Law & Order SVU – Recap & Review – Totem

photo: nbc

Law & Order SVU

Original Air Date: Mar 30, 2011

Caitlin- Associate Staff Writer

Tonight’s episode features the return of Jeremy Irons as Dr. Jackson, who once thought he may have raped his daughter but didn’t and is now a friend of the SVU. Elizabeth Mitchell of V also shows up as a piano teacher who…well, it’s complicated.

Two girls are running through the park. In typical show fashion, the dramatic feeling gives way to the revelation they’re just playing a game. But then they find a girl’s body in a suitcase. Soon after the detectives show up, the girl’s mother does as well.

The little girl’s name is Marnie, and Olivia announces her tragic fate to the press. An investigation into the church near where the suitcase was found brings up nothing, nor do security tapes from across the street, because a moving truck blocked the drop off of the duffel. Warner announces that Marnie was sodomized and suffocated, and Dr. Jackson shows up to help in Dr. Huang’s place. He points out that Marnie was found wrapped up with a doll (that is later revealed to be one that wasn’t made after 1989), and sex offenders are soon rounded up and interrogated. Unfortunately, they all have alibis. Marnie’s father is coming back from a business trip, and Elliot and Olivia go to Marnie’s mother’s house to wait. Soon a man shows up and shoves the mother after only talking to her for a moment.

This man turns out not to be the father, but rather a new boyfriend named Chet. Though Marnie’s mother defends him, he was also accused of touching a 13-year old girl. Eventually, the mother reveals she was in bed with Chet when Marnie disappeared. Back at the station, Dr. Jackson suggests the killer could be a woman, a theory nobody else warms up to. Yet the person they’re looking for wrapped Marnie up carefully in a sign of remorse and was probably abused herself. A search begins into all the women in Marnie’s life, including her piano teacher, June. At first, she is just one of several suspects, but when she tries to run away at Marnie’s funeral, she jumps to the top of the list.

June had said Marnie’s mother cancelled her piano lesson the day she was taken, but she was actually the one who broke the appointment. Jackson says that June’s abuse may have caused her to want to hurt Marnie, who she tried to keep away, but who showed up anyway. He accompanies Elliot and Olivia to June’s home and manages to put her at ease enough that she lets them in. Olivia tries to talk to June while Jackson and Elliot head outside. Suddenly, Olivia’s voice comes over a handset calling for an ambulance for cardiac arrest. In the home, June is lying on the floor, having only told Olivia to tell Marnie’s parents that she was sorry before she collapsed. Thanks to Jackson’s intervention, she survives and wakes up in the hospital, but says she doesn’t deserve to live after what she did- something she refuses to talk about.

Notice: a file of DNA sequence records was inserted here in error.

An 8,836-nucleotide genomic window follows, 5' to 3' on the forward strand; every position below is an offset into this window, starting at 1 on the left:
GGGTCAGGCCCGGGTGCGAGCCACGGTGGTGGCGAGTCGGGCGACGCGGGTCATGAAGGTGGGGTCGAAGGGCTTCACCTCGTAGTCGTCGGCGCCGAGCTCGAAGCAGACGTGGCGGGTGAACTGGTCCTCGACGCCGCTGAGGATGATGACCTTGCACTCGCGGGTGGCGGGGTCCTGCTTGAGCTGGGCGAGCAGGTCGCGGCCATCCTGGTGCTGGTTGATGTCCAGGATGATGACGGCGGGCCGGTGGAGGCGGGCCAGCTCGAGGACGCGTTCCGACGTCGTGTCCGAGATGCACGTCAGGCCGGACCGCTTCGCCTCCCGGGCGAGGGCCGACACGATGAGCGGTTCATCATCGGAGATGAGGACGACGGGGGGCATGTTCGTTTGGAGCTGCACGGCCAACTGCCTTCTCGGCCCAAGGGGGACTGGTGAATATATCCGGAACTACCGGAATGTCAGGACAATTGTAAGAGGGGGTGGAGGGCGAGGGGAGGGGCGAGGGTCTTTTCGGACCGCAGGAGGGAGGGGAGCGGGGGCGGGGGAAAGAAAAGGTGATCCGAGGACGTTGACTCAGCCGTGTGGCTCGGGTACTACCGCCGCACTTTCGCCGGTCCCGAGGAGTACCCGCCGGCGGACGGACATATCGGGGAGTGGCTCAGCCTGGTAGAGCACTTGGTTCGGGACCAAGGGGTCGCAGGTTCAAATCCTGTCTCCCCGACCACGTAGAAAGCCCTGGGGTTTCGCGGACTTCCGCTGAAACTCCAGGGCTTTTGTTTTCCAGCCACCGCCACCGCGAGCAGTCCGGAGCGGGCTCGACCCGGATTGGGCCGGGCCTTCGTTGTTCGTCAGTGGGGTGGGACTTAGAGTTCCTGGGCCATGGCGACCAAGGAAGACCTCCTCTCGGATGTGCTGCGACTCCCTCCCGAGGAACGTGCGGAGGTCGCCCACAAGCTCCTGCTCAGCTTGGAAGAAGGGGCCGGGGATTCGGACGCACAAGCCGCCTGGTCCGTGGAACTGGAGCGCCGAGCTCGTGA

Having already bonded somewhat with June, Jackson now approaches her as a psychiatrist, talking about her life. Her mother taught her piano, and the doll Marnie was found with was given to her by her father, who raped her when she was seven. Jackson slips up in suggesting she doesn’t need a lawyer, but when he gets her to say as much herself, she starts to break down. Eventually she confesses to everything and sobs apologies to Marnie’s photo. The detectives realize that June will have to go to jail, but say she’ll be on suicide watch. June interrupts the conversation with desperate praying, in which she refers to the other souls- as in multiple children- who’ve been hurt. Talking to June’s other piano students brings up nothing, but then they stumble upon June’s mother, a woman who was supposedly dead.

June may have said her mother, Elaine, was dead because of her anger that Elaine didn’t protect her from her father’s abuse. Or, as Jackson suggests, it may have been because Elaine herself was the abuser. She also might be Marnie’s real killer. At Elaine’s home, they find a terrified young woman named Katie, Elaine’s daughter from another marriage. She’s clearly disturbed and we learn that she and her mother share a bedroom. Katie and June meet in prison and Jackson says Katie knows June wasn’t responsible. In an interview with Elliot, Katie says June invited her to her home, where she saw Marnie on the porch. As she keeps talking, June doesn’t want to listen, but at least hears Katie will be taken into psychiatric care instead of prison. Katie comes to the window of the interrogation room, saying she still loves June, who is stricken. Dr. Jackson tries to comfort her as he leads her away.

The term “totem”, according to Merriam-Webster Online, basically means an object symbolic of family, and is referring to the doll Marnie was found with. I’m sure there’s a connection between the conventional notion that girls play with dolls and the nature of the crimes in this episode. This was an extreme episode even by SVU standards, but it certainly put a light on some common views about sexual violence. On the one hand, we often play how objectified and in danger of violence women are. On the other, we often, as Elliot and Olivia did here, don’t even consider the possibly that women are capable of committing such acts themselves. Anyway, it was nice to see Jeremy Irons again- though I hope Dr. Huang’s absence isn’t foreshadowing, considering B.D. Wong has a new show that might get picked up- and Elizabeth Mitchell. Next week: the return of Casey Novak!

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